|The Pemi Loop over Bondcliff|
I left Portland at some ungodly hour and made it to the Lincoln Woods Trailhead at around 7:00 in the morning. This is approximately 3 hours later than when most people start the Pemi Loop... call me lazy. The parking lot was a hilarious scene. The thing about the Pemigewasset Wilderness is that you simply cannot get to anywhere without hiking less than 15 miles. So this parking lot is basically an olympic arena of ultramarathon runners, thru-hikers and other endurance athletes. In fact, I was the wimp because I was doing this in 2 days, not one. I chuckled over this as I hit the trail.
|The Pemigewasset River|
The Bondcliff trail followed and was a 4.1 mile ascent up to the 4,265ft summit. It was steep but much gentler by White Mountain standards. In the first half there were a couple of water sources if you need to fill up but there's nothing from there to the Guyot Shelter. Still, the hike up all three bonds is most people's favorite part of the Pemi Loop since it is the least crowded and most wild.
|Everybody loves the Bonds!|
After coming down West Bond, I hit up the Guyot Shelter which is the only opportunity for water for 5 rough miles (or more if you're doing North Twin and Zealand!). The Guyot Shelter had a stream which was barely running (as of 7/22/12) so check local trip reports for intel before going! The bare summit of Mt Guyot, 4,588ft, is just beyond the shelter.
From here, I decided to drop my pack and quickly tag the summit of Mt Zealand, 4,260ft. This is not traditionally part of the Pemi Loop and is an extra 2.6 miles. However the summit of Mt Zealand has absolutely no views and little appeal to me so I figured I'd bag it while I was there. Apparently Zeacliff is impressive, but Zealand itself was nothing more than a slightly elevated point on a spur of higher peaks.
|Mt Guyot, 4,588ft|
Standing on the summit of Mt Twin at sunset was serene. To the Northeast was the Presidential Range and to the South was the full Pemi wilderness. Many other long-distance hikers were takign in the view and I enjoyed their company. I also decided to bag North Twin, 4,761ft while I was here and that was another quick 2.6 mile side trail. The view was nice but not as nice as South Twin. There's also a sizable campsite between the twins if you're looking for a place.
|Sunset over the Presidentials|
I slept a ways from the Galehead Hut but returned in the morning for a coffee and the weather report. I love spending time at the Appalachian Trail huts because it adds to the camaraderie of hiking in the Northeast. One group was hiking a full 50 miles in a day! Another was doing the Pemi Loop in a day. Others had hiked just a couple miles in and stayed the night in the shelter. The conversations are almost all the same- How many of the 48 have you hiked? Done the AT yet? Inevitably, you always spend way more time chatting and swapping stories at the huts than you originally planned.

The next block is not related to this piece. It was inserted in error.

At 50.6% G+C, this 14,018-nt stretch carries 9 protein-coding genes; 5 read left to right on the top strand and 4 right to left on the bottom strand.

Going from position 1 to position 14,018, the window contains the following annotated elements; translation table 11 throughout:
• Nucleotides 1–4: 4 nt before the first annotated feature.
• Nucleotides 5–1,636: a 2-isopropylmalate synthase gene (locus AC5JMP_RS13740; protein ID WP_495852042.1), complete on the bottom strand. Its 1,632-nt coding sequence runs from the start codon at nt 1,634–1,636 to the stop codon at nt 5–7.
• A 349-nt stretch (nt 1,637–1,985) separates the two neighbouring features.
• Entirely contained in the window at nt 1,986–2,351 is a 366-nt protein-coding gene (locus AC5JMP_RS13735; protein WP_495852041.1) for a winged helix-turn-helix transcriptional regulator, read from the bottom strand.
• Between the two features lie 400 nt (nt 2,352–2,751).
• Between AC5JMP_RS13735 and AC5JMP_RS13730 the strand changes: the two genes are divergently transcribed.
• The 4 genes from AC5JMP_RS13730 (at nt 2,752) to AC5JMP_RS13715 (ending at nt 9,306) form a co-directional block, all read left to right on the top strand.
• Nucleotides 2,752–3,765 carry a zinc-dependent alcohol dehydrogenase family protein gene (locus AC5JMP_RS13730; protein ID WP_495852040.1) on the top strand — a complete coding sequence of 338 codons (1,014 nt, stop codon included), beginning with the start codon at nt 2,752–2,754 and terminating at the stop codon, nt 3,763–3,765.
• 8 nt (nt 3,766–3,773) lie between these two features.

Back on the trail, I made the trudge up Mt Garfield. The first 2 miles between Galehead and Garfield are normal ups and downs and then the ascent is killer. The summit of Garfield, 4,501ft, is bare and also has an incredible view. It also has a view of one of the toughest sections- the descent down Garfield and up to Lafayette!
|Mt Lafayette from Mt Garfield|
Eventually I popped up above tree-line into the very familiar and quintessentially Northeastern alpine environment. From Lafayette to Little Haystack, you spend about two and a half miles above tree line with splendid views. Of course, once I got to the summit 5,261ft, it was as busy as downtown Boston. Some people who hike the pemi loop hate this part of the hike but it wasn't so bad after getting off the summit of Lafayette.
Mt Lincoln, 5,089ft is only a mile from Lafayette but, you guessed it, its another yo-yo. However its a bare summit with less crowds so I had some lunch. Just beyond is Little Haystack is technically not a 4,000-footer but it will add to the endless ups and downs.
|Mt Lincoln and the Appalachian Trail|
The trail down was very steep but less rough than the trail up Bondcliff. I was happy with my choice to go counter-clockwise. For the particularly steep sections, there were wooden staircases which were much more preferable to uneven rocks! This trail eventually comes to a gentle descent along the Osseo Brook and the flat trail back to Lincoln Woods.
|Last Look... descent of Mt Flume|
Read. Plan. Get Out There!
March 5, 2020 @ 11:30
Is the trail clearly marked and easy to navigate?
March 7, 2020 @ 16:55
For the most part, yes however I don’t recall any signs that stated “Pemi Loop” in particular